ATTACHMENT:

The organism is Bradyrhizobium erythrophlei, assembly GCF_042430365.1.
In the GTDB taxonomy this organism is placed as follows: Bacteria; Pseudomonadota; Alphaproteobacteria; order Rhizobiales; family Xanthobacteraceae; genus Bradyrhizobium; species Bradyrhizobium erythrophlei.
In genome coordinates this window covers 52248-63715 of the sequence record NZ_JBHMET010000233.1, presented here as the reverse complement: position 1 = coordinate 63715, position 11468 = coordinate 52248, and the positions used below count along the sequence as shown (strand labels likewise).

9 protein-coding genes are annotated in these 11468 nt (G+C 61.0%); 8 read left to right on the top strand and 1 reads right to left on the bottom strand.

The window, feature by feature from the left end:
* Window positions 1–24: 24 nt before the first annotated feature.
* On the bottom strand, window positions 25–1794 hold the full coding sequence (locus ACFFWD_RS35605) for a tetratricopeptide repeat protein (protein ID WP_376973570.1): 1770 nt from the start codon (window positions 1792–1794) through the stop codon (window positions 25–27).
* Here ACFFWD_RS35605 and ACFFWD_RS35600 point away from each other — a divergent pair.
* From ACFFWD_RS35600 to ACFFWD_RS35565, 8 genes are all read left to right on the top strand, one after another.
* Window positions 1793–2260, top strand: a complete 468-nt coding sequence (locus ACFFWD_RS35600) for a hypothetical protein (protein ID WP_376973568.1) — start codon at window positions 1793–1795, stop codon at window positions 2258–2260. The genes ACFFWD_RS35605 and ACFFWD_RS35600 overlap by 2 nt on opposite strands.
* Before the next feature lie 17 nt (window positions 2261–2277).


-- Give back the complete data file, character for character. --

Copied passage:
The organism is Bradyrhizobium erythrophlei, assembly GCF_042430365.1.
In the GTDB taxonomy this organism is placed as follows: Bacteria; Pseudomonadota; Alphaproteobacteria; order Rhizobiales; family Xanthobacteraceae; genus Bradyrhizobium; species Bradyrhizobium erythrophlei.
In genome coordinates this window covers 52248-63715 of the sequence record NZ_JBHMET010000233.1, presented here as the reverse complement: position 1 = coordinate 63715, position 11468 = coordinate 52248, and the positions used below count along the sequence as shown (strand labels likewise).

9 protein-coding genes are annotated in these 11468 nt (G+C 61.0%); 8 read left to right on the top strand and 1 reads right to left on the bottom strand.

The window, feature by feature from the left end:
* Window positions 1–24: 24 nt before the first annotated feature.
* On the bottom strand, window positions 25–1794 hold the full coding sequence (locus ACFFWD_RS35605) for a tetratricopeptide repeat protein (protein ID WP_376973570.1): 1770 nt from the start codon (window positions 1792–1794) through the stop codon (window positions 25–27).
* Here ACFFWD_RS35605 and ACFFWD_RS35600 point away from each other — a divergent pair.
* From ACFFWD_RS35600 to ACFFWD_RS35565, 8 genes are all read left to right on the top strand, one after another.
* Window positions 1793–2260, top strand: a complete 468-nt coding sequence (locus ACFFWD_RS35600) for a hypothetical protein (protein ID WP_376973568.1) — start codon at window positions 1793–1795, stop codon at window positions 2258–2260. The genes ACFFWD_RS35605 and ACFFWD_RS35600 overlap by 2 nt on opposite strands.
* Before the next feature lie 17 nt (window positions 2261–2277).